I was browsing through the Whole Foods iPhone app recently, and noticed a recipe for lowfat Caesar dressing made with tofu. After giving it a whirl, I have to say it does NOT taste like Caesar — more like a tangy garlic dressing, which was still yummy. With the addition of a couple anchovies, I think this could be a dressing Julius would be proud of.

tofu caesar dressing
et tu tofu?

2/3 cup (about 5 ounces) firm silken tofu (or the good stuff, if you’ve got it!)
2 tablespoons water
1/4 cup lemon juice
2 tablespoons light soy or chickpea miso (I used white miso and cut down to 1 tablespoon)
1 tablespoon white wine vinegar
1 teaspoon Dijon mustard
1 clove of garlic
2 anchovies (packed in oil)
Ground black pepper, to taste

Put all ingredients into a blender and purée until smooth. Makes about 1 cup.

momofuku’s brussels sprouts with kimchi puree & bacon

11 Feb

For Christmas, LeeMa gave me David Chang’s Momofuku cookbook. Every time I’m in New York, I aim to hit up at least one of his famous mod Asian joints — typically a late night stop at Milk Bar for a slice of Crack Pie.

The cookbook reads like a biography of David Chang with wonderful anecdotes about studying ramen in Japan and trying times he faced in opening his restaurants. As for the recipes, many are focused on technique — for instance, I am not about to make my own ramen noodles. Others are about wacky flavor combinations that just make sense — the stink of brussels sprouts and the funk of kimchi, it’s a match made in heaven!

brussels sprouts with kimchi puree & bacon
stinky funky goodness

* 1 lb brussels sprouts, halved
* 1/4 lb smoky bacon, cut into 1- to 1-1/4-inch batons
* 1 cup cabbage kimchi, pureed
* 2 tablespoons butter
* Salt and pepper
* 1 cup julienned carrots

Preheat oven to 400 degrees F.

Saute bacon over medium heat in an oven-proof skillet, until just crisp (around 5 minutes). Transfer to paper towel-lined plate.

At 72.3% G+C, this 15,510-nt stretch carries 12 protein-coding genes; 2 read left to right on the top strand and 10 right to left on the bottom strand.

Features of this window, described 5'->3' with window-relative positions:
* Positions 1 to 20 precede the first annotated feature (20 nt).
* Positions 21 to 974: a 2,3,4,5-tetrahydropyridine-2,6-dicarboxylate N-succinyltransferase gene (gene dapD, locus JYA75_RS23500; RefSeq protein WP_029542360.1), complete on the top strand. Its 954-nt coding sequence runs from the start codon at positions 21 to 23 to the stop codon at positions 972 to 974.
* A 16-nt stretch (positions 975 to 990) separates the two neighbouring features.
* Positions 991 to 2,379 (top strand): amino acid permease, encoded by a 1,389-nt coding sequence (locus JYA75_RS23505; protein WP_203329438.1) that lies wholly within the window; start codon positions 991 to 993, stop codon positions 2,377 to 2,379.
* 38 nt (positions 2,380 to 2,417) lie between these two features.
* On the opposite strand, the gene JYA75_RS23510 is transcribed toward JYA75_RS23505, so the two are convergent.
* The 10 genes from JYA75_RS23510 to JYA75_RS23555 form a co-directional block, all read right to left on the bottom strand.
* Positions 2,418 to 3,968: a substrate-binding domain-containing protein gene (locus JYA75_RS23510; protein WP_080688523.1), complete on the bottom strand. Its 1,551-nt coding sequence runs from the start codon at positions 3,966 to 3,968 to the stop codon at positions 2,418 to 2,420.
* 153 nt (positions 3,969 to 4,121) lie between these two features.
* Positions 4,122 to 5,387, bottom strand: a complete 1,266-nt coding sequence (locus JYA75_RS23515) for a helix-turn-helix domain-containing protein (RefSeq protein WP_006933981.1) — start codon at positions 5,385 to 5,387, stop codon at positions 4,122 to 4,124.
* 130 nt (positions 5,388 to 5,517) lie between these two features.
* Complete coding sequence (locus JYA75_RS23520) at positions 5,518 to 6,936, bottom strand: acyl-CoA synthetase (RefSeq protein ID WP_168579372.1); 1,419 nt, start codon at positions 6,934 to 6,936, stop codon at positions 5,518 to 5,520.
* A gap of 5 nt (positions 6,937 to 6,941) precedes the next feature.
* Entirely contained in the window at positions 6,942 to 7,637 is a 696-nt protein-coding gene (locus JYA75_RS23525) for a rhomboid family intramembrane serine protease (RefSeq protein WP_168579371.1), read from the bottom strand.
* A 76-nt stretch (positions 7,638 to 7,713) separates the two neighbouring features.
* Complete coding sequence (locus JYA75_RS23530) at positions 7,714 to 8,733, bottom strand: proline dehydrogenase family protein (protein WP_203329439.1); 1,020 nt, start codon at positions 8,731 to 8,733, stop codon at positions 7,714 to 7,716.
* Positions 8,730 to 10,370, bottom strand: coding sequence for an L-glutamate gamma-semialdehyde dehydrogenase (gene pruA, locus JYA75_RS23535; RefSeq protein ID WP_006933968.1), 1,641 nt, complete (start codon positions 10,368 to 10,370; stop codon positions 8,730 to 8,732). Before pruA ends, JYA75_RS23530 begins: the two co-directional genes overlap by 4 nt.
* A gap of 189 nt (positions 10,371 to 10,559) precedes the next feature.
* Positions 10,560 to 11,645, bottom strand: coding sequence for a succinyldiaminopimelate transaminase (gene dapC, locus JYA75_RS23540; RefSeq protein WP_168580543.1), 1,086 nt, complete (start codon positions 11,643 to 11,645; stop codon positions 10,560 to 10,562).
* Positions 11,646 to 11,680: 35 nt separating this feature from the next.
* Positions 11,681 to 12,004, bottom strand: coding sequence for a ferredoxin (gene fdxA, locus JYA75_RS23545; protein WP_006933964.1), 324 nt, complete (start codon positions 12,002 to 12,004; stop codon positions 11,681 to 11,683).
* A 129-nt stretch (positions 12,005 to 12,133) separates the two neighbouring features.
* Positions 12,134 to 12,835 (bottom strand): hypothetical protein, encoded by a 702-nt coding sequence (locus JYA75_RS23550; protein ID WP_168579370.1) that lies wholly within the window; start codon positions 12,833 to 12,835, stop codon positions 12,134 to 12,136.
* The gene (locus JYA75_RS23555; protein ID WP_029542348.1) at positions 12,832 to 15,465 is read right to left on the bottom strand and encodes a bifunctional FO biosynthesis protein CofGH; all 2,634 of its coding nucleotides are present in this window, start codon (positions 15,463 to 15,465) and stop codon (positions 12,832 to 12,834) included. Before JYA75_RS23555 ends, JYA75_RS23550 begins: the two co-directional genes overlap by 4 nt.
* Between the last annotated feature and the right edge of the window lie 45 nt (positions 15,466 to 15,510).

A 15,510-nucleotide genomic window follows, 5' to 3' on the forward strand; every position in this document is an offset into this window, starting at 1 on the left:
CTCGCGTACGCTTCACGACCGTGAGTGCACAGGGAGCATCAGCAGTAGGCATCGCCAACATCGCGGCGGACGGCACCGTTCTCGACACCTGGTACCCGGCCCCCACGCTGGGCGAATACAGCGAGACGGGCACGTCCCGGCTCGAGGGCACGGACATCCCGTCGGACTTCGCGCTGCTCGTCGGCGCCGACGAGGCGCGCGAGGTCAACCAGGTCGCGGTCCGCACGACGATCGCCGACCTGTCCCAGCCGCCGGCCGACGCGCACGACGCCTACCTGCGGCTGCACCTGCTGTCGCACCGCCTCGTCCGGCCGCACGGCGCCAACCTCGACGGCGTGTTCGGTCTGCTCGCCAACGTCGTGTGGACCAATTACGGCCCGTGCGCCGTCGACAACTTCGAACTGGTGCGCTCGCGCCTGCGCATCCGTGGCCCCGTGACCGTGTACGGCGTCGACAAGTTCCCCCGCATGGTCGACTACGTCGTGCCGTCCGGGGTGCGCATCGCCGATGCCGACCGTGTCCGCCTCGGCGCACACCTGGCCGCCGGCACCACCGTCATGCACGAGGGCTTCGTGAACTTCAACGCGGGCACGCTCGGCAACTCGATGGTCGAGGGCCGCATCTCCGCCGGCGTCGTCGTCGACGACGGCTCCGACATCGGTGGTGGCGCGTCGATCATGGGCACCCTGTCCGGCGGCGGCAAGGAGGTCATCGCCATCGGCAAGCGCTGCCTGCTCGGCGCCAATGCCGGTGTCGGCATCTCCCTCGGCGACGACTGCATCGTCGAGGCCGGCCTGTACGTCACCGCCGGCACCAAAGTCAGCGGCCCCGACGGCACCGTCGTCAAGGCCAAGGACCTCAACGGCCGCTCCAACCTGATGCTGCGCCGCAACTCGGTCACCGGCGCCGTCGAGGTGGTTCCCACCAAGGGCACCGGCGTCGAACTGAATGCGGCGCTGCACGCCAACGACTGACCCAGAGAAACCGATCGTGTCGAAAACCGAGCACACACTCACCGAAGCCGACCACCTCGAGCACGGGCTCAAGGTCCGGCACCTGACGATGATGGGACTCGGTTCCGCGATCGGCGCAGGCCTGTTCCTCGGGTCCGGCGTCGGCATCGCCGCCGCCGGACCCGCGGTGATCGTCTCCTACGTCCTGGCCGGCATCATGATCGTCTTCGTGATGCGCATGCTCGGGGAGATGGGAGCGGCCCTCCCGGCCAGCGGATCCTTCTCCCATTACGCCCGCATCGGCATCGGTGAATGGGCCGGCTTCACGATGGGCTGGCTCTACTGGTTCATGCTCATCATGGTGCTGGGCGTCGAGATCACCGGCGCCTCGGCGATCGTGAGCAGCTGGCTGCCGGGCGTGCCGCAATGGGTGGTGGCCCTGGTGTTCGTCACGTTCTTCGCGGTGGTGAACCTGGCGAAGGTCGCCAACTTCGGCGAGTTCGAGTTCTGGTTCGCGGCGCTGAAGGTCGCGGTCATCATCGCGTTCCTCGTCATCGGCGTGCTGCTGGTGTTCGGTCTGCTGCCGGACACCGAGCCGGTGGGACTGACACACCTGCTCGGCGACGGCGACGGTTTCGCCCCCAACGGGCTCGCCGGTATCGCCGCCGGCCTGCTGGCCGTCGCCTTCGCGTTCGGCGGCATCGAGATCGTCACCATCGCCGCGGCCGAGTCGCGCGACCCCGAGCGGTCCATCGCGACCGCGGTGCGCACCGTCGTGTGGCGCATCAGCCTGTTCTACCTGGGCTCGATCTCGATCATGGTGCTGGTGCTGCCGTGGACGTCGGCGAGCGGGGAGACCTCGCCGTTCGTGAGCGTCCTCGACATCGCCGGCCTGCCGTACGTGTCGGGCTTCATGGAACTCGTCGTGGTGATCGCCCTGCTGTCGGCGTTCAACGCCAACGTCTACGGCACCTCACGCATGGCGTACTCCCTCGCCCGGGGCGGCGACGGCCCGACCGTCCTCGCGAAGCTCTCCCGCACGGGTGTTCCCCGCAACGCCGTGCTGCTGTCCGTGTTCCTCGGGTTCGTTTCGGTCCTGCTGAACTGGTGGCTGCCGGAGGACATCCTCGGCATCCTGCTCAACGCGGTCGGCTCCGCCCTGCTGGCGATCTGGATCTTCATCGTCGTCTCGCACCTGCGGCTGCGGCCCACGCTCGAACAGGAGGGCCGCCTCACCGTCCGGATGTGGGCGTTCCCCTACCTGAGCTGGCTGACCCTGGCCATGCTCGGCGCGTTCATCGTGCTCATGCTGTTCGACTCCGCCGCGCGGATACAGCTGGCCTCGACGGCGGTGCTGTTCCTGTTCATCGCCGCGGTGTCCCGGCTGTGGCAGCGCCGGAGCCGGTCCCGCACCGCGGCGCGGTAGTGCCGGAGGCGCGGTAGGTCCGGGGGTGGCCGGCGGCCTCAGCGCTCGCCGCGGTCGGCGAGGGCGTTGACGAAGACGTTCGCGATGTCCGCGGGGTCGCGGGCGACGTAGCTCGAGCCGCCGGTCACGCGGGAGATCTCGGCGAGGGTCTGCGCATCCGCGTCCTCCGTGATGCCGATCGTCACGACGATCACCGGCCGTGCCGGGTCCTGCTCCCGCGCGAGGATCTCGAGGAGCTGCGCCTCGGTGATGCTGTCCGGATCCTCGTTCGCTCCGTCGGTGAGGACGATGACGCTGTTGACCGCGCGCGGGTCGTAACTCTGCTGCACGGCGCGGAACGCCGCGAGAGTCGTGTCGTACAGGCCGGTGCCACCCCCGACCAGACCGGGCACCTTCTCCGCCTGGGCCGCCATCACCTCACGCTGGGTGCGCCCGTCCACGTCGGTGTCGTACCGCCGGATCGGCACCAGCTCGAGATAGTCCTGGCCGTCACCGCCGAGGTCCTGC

Drain off most of the fat and add brussels sprouts to skillet. Flip so sprouts are all cut-side down. Raise heat to medium-high and sear until sprouts start sizzling. Put skillet into the oven and roast until deeply browned, around 8 minutes. Shake pan to loosen sprouts, then put back in oven for 10-15 minutes more. Sprouts are done when they are bright green and tender.

Return skillet to stove top on medium heat; stir in butter and bacon. Season with salt and peper; toss to coat.

Divide pureed kimchi among four bowl and top with sprouts. Garnish with carrot. Serves 4 as a side dish.

shuck it

4 Jul

Over the years, the Fourth of July has undergone a transformation from National Independence Day to National Hot Dog Day. Don’t get me wrong, I don’t take issue with this. As I see it, there’s nothing more patriotic than dousing coals in lighter fluid, cracking open a can of Bud and getting sunburnt.

But such is not the way we do in NorCal. Armed with kobe burgers, flank steak, sapporo and bottles of chilled muscat, we arrived to Tomales Bay Oyster Farm ready to barbecue. 80-degrees and mercury rising… large groups of Asians marking down their picnic tables… brine in the air.

Once Michael carefully stoked the fire (sans lighter fluid, thank you very much), he began on the kobe burgers… “how would you like yours done?” A question far too rarely asked at outdoor cookouts (pun intended). As the premature noonday sun scorched just the tops of our shoulders, we leisurely took to shucking sacks of pacific oysters, squeezing lemons, applying squirts of shiracha and sipping on muscat from red plastic cups.